Switzerland-based Ciba-Geigy Ltd. said Monday it will acquire a49.9 percent interest in Chiron Corp. in a deal that is worth $2.1billion and that represents a continuing consolidation of thepharmaceutical and biotechnology industries.

"There's been a tectonic shift in the global biopharmaceuticalindustry," observed Mark Simon, an analyst with Robertson,Stephens & Co. in San Francisco. "Size and scale are essential forsurvival and it is virtually impossible for any biotechnologycompany to achieve that size and scale on its own. No biotechnologycompany going forward can survive without collaborations andwithout access to other products, technologies and cash."

Ciba-Geigy agreed to pay $117 per share for 11.9 million Chironshares, which is 37.3 percent of the California biotechnology firm'sstock not owned by Ciba. The Basel, Switzerland, pharmaceuticalcompany already has 1.4 million Chiron shares.

The deal gives Ciba-Geigy the opportunity to boost its ownership inChiron to 55 percent after five years through purchase of shares onthe open market. However, if Ciba-Geigy wants to acquire more than55 percent, the acquisition would be subject to approval by Chiron'sboard of directors, meaning Ciba probably would end up paying apremium to market price, analysts said.

The alliance also gives Chiron, which currently has about $430million in cash, access to as much as $1.2 billion in additional fundsthrough direct cash contributions from Ciba-Geigy and loanguarantees. Chiron received from Ciba-Geigy a commitment of up to$300 million over the next five years for research, another $500million in cash for other projects and a pledge to guarantee $425million of new debt for Chiron.

Analysts said they expect Chiron to use the additional cash fortakeovers as well as purchases of products and new technologies.

Chiron's stock (NASDAQ:CHIR) Monday responded to the Ciba-Geigy buy-in by jumping $2 to $80.25, or 2.5 percent. However, the$117 per share price offered by Ciba-Geigy is nearly double theamount Chiron was trading for Nov. 10, the day before Wall Streetspeculation of an expanded alliance sent Chiron's stock on anupward march. (See BioWorld Today, Nov. 14, 15 and 16)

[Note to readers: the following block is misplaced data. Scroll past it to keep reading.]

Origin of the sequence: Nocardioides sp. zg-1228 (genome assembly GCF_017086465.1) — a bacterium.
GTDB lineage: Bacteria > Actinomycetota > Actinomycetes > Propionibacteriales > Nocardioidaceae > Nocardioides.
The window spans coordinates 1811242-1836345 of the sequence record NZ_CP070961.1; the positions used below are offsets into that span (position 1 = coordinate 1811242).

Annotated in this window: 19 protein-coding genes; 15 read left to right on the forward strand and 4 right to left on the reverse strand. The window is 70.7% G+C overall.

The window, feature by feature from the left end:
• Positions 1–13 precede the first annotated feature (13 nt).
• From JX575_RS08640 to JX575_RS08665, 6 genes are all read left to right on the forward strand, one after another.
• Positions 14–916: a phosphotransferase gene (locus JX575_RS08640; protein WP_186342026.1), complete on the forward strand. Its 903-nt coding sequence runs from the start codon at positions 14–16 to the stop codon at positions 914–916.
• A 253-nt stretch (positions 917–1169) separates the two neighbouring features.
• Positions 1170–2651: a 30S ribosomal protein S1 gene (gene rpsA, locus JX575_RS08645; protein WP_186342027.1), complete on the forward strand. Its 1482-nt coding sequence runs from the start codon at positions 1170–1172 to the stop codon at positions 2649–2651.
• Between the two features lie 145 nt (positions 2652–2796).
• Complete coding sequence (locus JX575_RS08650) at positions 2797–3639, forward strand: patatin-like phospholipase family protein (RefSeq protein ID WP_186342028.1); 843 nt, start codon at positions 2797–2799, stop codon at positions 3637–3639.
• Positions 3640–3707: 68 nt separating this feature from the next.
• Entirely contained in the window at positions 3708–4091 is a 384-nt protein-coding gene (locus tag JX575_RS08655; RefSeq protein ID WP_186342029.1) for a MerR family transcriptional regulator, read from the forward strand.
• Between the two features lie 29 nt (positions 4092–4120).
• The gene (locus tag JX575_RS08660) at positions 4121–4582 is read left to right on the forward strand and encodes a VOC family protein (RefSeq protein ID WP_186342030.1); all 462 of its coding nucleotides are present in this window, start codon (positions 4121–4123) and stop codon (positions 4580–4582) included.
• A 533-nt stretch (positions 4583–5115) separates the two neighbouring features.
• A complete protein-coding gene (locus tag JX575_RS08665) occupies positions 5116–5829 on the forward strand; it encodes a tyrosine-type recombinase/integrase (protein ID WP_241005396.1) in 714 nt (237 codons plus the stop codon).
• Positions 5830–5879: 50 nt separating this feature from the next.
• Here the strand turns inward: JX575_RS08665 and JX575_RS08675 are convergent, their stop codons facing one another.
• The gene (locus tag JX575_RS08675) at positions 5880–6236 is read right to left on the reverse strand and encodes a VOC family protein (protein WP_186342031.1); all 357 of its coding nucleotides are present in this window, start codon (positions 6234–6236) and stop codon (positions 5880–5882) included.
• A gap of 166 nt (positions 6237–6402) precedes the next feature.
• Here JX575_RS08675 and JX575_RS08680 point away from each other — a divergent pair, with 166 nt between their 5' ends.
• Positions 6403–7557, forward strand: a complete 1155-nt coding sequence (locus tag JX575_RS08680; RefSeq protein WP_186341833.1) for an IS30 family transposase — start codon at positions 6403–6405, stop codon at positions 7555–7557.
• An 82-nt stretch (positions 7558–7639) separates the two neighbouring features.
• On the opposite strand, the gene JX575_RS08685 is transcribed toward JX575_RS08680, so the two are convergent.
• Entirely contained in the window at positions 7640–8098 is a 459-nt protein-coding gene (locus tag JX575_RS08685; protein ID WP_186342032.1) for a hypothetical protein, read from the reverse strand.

In addition to paying $1.4 billion in cash for the stock, Ciba-Geigygave Chiron full ownership in Massachusetts-based Ciba CorningDiagnostics Corp. and 100 percent of Biocine Co. and Biocine SpA,which were 50-50 joint venture companies formed by Chiron andCiba-Geigy in 1987 to develop vaccines.

In exchange for receiving Ciba Corning and the Biocine companies,Chiron will issue 6.6 million shares to Ciba-Geigy, giving it 49.9percent of a total of 40 million outstanding Chiron shares. Cibavalued the transaction involving the diagnostics and vaccinecompanies at $870 million, including $100 million in debt thatChiron assumes in taking over Ciba Corning.

Ciba-Geigy and Chiron expect the full deal to be completed by early1995.

Chiron joins Genentech Inc., of South San Francisco, GeneticsInstitute, of Cambridge, Mass., and Immunex Corp., of Seattle, asmajor biotechnology companies that have allied themselves with bigpharmaceutical companies.

Among biotechnology's top tier, only Amgen Inc., Biogen Inc. andGenzyme Corp. remain independent and analysts identify bothAmgen, of Thousand Oaks, Calif., and Biogen, of Cambridge, Mass.,as potential targets of big drug companies.

"Genzyme [of Cambridge, Mass.] is more difficult to speculateabout," said Meg Malloy, an analyst with Needham & Co. in NewYork. "Its business face is more diversified."

Malloy said the trend of big pharma-biotech consolidations likelywill continue next year.

Chiron said the partnership gives it access to Ciba-Geigy's globalsales and marketing expertise. In return, Ciba gets the benefit ofChiron's new technologies and research and developmentcapabilities in the areas of diagnostics, vaccines and potential drugs.

Only 25 percent of Ciba-Geigy's annual sales are in the field ofbiopharmaceuticals and without access to new technologies, analystssaid, the company was in danger of becoming obsolete in the drugindustry.

While the $117 per share price is good news for Chiron shareholders,Simon said it will be several years before Ciba-Geigy's investors seethe benefit. He also suggested that although Wall Street analystshave long considered Chiron's product pipeline attractive, Ciba-Geigy's buy-in price indicates it must be aware of "some hiddenjewels."

Among other terms of the Chiron and Ciba-Geigy agreement are areciprocal right of first negotiation for manufacturing new productsand a reciprocal right of first offer in marketing new products.Chiron's eight-member board will be expanded to 11 with Ciba-Geigy getting three new appointments. Also, Ciba-Geigy will haveapproval rights for major capital transactions and acquisitions byChiron.

Ciba-Geigy said the deal will result in a minimal dilution to earnings.Chiron said it anticipates a charge to earnings related to thetransaction, but it did not specify the amount. n

-- Charles Craig

(c) 1997 American Health Consultants. All rights reserved.

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